Week 2 June 17-22

 

Forensics/Crime Scene Investigation

The Crime Scene and Evidence
In this basic crime scene investigation course, you’ll be exposed to many aspects of forensic investigation through lectures on forensic theory and practice with hands-on activities. This includes a day spent at ONU Crime Scene House recognizing and collecting evidence. The week also will emphasize the importance of on-site and field presumptive testing and analysis with final laboratory reports and presentations being the end-work product. Your presentations will be assessed, and feedback will be provided prior to the final presentation.

 

Cryptography

Mihai Caragiu and Jaki Chowdhury
Cryptography is a key element of the computing environment in the contemporary world, with numerous applications (finance and banking, network security, electronic voting, encrypting music and video files, to name just a few). In this workshop, you will learn the basic techniques of secure communication and acquire a working knowledge of famous cryptographic protocols. You’ll receive the necessary background in number theory (indispensable for a solid knowledge of cryptography) and ample hands-on opportunities for putting your newly acquired knowledge to work with the help of sophisticated computer algebra systems such as MAPLE or MATLAB.

 

Exploring Human Anatomy and Histology 

Jacqueline Connour and Amy Aulthouse
The human body is an incredible living machine. Have you ever thought about how different tissues and organs are organized to function? In this course, you will explore the human body by looking at tissues and organ systems using three different approaches in anatomy: gross anatomy, histology (microscopic anatomy) and developmental anatomy. Gross anatomy is the “big-picture,” and you will explore this level of anatomy by looking at the organ systems in dissections of preserved mammalian specimens. Through the microscope, you will discover the patters and internal organization of tissues and organs. You will look at many different tissues and organs mounted on microscope slides. The theory and application for histology-slide preparation will be explained, and you will have the opportunity to prepare and stain a histology slide of an organ. To see how organs/systems form and change (develop) over time, you will observe living chicken embryos (a model for the study of animal and human development). Lastly, you will learn about selected diseases and see how the gross anatomy and histology has been altered. Note: Students should be entering the 10th, 11th or 12th grade, and the class size is limited to 14 students per week (no exceptions).

 

Pharmacy for the Future 

During the weeklong pharmacy course, you’ll discover the expanding role pharmacists play in improving patient lives. You will gain insight into the various science disciplines involved in the research and development of pharmaceutical products and patient care. This camp will evolve as you first learn the history of pharmacy and then progress through an enriching set of hands-on experiences that will expose you to a vast array of pharmacy disciplines. With the guidance of experienced ONU faculty and health care leaders in the area, you will learn drug modeling, design and development; work in a compounding lab; venture into the field of pharmacy where you will visit multiple pharmacy settings; perform research on drug information; and learn more about the expanding role of pharmacists in patient care, assessment and counseling. Lastly, through hands-on lab and research experiences, you will learn the steps required to manufacture a product and how to counsel patients on the use of medications. All of this will prepare you to present your final project to ONU faculty and your parents. Note: Students should be entering their senior year of high school (class of 2019), and the class size is limited to 20 students per week (no exceptions).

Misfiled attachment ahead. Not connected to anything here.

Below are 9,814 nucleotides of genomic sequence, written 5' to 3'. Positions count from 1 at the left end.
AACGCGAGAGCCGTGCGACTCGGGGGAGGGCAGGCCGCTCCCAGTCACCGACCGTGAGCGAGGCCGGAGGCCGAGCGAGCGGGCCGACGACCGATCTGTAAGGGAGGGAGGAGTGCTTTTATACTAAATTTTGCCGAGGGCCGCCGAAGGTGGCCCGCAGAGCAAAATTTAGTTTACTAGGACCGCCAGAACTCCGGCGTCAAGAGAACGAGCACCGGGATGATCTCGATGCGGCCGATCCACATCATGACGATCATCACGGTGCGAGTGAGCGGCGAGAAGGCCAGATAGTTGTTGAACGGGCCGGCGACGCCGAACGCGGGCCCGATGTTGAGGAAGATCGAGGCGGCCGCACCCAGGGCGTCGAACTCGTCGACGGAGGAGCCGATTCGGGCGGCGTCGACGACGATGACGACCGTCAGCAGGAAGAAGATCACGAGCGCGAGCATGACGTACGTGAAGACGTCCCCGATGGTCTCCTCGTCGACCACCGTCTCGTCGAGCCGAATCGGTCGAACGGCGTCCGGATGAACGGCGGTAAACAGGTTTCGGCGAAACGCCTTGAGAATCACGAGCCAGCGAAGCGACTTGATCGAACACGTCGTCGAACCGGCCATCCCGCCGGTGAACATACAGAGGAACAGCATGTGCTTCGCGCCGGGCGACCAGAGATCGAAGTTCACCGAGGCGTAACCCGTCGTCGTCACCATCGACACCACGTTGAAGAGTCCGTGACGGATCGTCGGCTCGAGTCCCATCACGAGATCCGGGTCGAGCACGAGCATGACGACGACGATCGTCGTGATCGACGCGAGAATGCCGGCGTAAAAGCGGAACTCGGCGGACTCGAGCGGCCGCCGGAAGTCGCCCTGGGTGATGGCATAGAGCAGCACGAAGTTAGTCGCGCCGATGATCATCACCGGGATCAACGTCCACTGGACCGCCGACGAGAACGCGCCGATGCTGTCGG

Week 3 June 24-29

 

Forensics Advanced

Forensic Lab Science
Exposure to the major probative areas of forensic science will be emphasized, including fingerprint analysis with latent prints collection and examination, DNA analysis, firearms identification, toxicology, and illicit drug chemistry. There will be less emphasis on the crime scene investigation aspect and greater emphasis on laboratory science, although the ONU Crime Scene House will be utilized for collection of evidence to be analyzed. You’ll write laboratory reports, which will be assessed and given feedback.

 

Molecular Ecology

Katherine Krynak and Kenneth Oswald
Molecular ecology uses techniques of modern genetics to answer ecological questions, so you will learn both field and laboratory skills during this course. You will first learn field skills by collecting samples from various organisms from the region. You will then examine variation in these organisms’ DNA using modern molecular genetic techniques, including the extraction of DNA from tissue, gel electrophoresis, the polymerase chain reaction (PCR) and restriction fragment length polymorphism analyses (RFLP). Additionally, you will use culture-based techniques to examine organisms’ bacterial symbionts. We will compare and contrast these traditional microbiology techniques with molecular methodologies to assess bacterial community diversity and richness. By the end of the course, you will use genetics data from the organisms you collected in the field to answer a fundamental ecological question.

 

Quantum Physics

A Century Later: Quantum Mechanics and Relativity Theory
Mellita Caragiu
The reason why a “theory of everything” in physics still eludes us is partly due to the difficulties that arise in the unification of quantum mechanics on one hand and the theory of relativity on the other hand. This course will be a self-contained, gentle introduction to both these spectacular theories, initiated at the beginning of the 20th century and which received recent boosts through the detection of gravitational waves and entanglement experiments.